The added cost of a celebrity guest–Vereen is the first the Urban League has used as an attraction–is “the kind of glitz you need now,” Clark says.
Meanwhile, the irony of his own role as a salesman to the very corporate constituency that put Pataki in a position to reduce the Urban League’s cash flow is not lost on Clark.
But despite the current fervor against government anti-poverty programs and affirmative action, even the staunchest Gingrichians realize that the poor–especially poor minorities–will not disappear, he says. In such a climate, “there are opportunities for (non-profit service) organizations that are well-designed. That’s why I see the Urban League growing.”
In terms of programs, that means maintaining the quality of service the organization developed under Johnson, and looking for new areas to pick up.
In addition to the youth jobs program it took over, the Urban League last year won U.S. Department of Housing and Urban Development approval to develop and manage a $7 million home for the developmentally disabled. The facility in Brighton is nearing completion.
Fiscally, it means a certain amount of schmoozing with Rochester’s corporate elite, along with a grassroots push to increase support for the Urban League among its own constituency.
Last year, $42,000 of the $92,000 the organization raised came from black churches, which in turn are responsible for much of the increase in individual memberships and donations.
Even as Clark is struggling to redefine the Urban League as a “well-designed” non-profit for the 1990s, he is taking pains to see that it does not lose its hold on the national Urban League’s original focus–race relations.
A cause celebre for him, albeit a somewhat quixotic one, has been city residency for public employees.
The idea that teachers, administrators and police officers on the city’s and the city schools’ payrolls–the majority of whom are white–should live in the much blacker community they serve is hardly new. It is an idea that has lost rather than gained ground, however.
The issue has been debated since whites started fleeing Rochester for its suburbs in the 1960s. The question is moot for the Rochester police, who stand on a state ruling saying that residency requirements cannot be imposed on them. A Rochester City School District policy stating that administrators must live within the district has been on the books since the early 1980s. Clark says it has been ignored, however, and the number of administrators living out of the district is on the rise.
American society, Clark says, is taking “what really appears to be a step back. Racism is re-emerging. Not that it ever went away, but now it’s more overt again. It’s OK.”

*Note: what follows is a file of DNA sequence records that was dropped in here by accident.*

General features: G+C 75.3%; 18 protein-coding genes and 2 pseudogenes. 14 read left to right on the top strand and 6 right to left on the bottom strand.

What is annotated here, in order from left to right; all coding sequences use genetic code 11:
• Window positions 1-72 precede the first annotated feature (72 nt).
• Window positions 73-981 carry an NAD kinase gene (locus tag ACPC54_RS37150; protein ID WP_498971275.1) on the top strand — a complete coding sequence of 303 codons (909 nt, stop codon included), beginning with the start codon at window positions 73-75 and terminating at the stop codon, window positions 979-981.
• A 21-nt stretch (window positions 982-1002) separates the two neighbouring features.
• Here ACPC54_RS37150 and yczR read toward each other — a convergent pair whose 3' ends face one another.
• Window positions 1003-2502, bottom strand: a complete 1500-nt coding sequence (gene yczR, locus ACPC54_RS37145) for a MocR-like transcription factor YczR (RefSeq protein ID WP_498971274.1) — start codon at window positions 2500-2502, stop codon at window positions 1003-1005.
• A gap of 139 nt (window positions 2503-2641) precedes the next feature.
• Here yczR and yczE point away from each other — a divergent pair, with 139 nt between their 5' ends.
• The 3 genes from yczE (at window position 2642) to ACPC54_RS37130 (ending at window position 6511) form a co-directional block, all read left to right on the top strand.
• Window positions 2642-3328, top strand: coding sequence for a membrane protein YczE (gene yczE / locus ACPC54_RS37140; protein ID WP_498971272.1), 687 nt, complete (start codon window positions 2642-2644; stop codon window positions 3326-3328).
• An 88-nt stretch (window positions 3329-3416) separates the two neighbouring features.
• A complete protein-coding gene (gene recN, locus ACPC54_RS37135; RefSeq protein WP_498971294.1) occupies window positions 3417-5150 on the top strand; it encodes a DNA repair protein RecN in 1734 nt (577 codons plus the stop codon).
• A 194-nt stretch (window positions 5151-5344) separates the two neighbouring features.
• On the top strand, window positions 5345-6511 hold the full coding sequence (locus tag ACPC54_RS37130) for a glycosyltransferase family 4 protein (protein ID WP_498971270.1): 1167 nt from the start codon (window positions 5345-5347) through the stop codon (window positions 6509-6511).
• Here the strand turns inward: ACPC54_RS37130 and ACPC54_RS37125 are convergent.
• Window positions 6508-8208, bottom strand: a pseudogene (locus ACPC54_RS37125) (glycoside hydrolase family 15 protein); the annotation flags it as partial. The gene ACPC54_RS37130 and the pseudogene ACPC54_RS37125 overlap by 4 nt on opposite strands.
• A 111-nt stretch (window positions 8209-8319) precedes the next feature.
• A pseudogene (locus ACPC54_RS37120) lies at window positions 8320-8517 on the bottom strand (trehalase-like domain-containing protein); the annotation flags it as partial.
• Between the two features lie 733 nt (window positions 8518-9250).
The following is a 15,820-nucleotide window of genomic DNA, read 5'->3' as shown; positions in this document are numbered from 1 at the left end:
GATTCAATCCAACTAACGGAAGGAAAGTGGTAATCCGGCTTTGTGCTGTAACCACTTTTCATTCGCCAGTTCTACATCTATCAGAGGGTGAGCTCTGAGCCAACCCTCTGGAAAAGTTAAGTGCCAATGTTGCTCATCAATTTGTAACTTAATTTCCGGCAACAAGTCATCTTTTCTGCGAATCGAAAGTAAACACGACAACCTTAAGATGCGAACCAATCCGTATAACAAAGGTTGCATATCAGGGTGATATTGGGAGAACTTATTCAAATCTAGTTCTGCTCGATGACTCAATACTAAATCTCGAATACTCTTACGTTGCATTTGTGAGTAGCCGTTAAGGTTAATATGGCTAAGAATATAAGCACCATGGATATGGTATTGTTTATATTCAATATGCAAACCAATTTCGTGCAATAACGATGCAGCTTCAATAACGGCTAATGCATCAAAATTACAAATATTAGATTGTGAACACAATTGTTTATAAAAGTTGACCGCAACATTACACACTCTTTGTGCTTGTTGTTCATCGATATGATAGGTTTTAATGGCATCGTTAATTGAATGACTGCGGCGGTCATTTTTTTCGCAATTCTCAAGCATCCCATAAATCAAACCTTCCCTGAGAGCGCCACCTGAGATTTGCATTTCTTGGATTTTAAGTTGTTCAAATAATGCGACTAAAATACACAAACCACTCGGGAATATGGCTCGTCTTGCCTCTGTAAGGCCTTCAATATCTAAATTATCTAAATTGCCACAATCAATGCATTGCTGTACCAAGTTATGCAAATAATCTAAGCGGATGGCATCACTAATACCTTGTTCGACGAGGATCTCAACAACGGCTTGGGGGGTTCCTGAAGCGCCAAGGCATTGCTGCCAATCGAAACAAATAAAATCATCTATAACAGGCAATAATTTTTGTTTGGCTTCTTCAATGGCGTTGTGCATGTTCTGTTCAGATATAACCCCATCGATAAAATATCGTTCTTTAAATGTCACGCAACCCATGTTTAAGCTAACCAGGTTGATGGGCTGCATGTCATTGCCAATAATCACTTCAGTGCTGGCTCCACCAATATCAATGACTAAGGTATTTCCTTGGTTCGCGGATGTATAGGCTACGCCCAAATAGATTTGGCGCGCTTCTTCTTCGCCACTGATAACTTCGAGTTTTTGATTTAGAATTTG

Shortly after he was named Urban League CEO, Clark wrote an opinion piece for the Rochester Democrat and Chronicle calling for residency requirements for city and school-district employees.
While not much has come of it, Clark says, he intends to keep pushing the idea.
“I did it to create a dialogue. I put it out there as a discussion piece,” he says.”I want to see the dialogue continue.”
Johnson, while acknowledging that his own hands are tied by the Rochester Police Locust Club’s contract, applauds Clark’s position: “It’s something that really needs to be out there.”
At the same time, Johnson adds, it also is appropriate that Clark use the Urban League presidency less as a bully pulpit than he did.
“He’s in a much different place,” the mayor observes. “When I came, the organization was not too favorably viewed. This is a much different era. Bill’s got to be his own man.”
By birth a small-town southerner, Clark grew up in Riverside, Ga., a resort town of 17,000 that sits on the Atlantic coast between Savannah and Jacksonville, Fla.
He spent summers with his grandmother in Rochester, however, so his ties to this area run deep.
Clark admits to fostering a dream of someday retiring to Riverside to live by the sea, but when he left to join the U.S Air Force in 1970, he says that he did so with the idea of getting out of a town where opportunities for anyone outside the hospitality industry were virtually non-existent.
After four years in the Air Force, where he attained the rank of staff sergeant, Clark entered Monroe Community College, earning an associate’s degree in accounting in 1976. Two years later, he earned a bachelor’s degree in management from St. John Fisher College, then went on to earn an MBA from Rochester Institute of Technology in 1984.
Clark says he had not intended to stay in Rochester after getting his bachelor’s degree, but shortly after he graduated from St. John Fisher, Blue Cross and Blue Shield of the Rochester Area offered him a job as an auditor. He also had married a Rochester woman, so he stayed.
The marriage ended in divorce nine years later. The older of the couple’s two daughters, now 16 and 15, has lived with Clark for the last three years.
After two years at Blue Cross, Clark moved for a year to the Genesee Hospital as general accounting manager before landing his first position with the Urban League in 1981.
Johnson, who hired Clark then, now calls him “a worthy successor” to himself.
Still, even comparing the nearly moribund Urban League he took over 20 years ago to the well-oiled machine he passed on, Johnson says, Clark in today’s funding climate faces a far greater challenge than he did.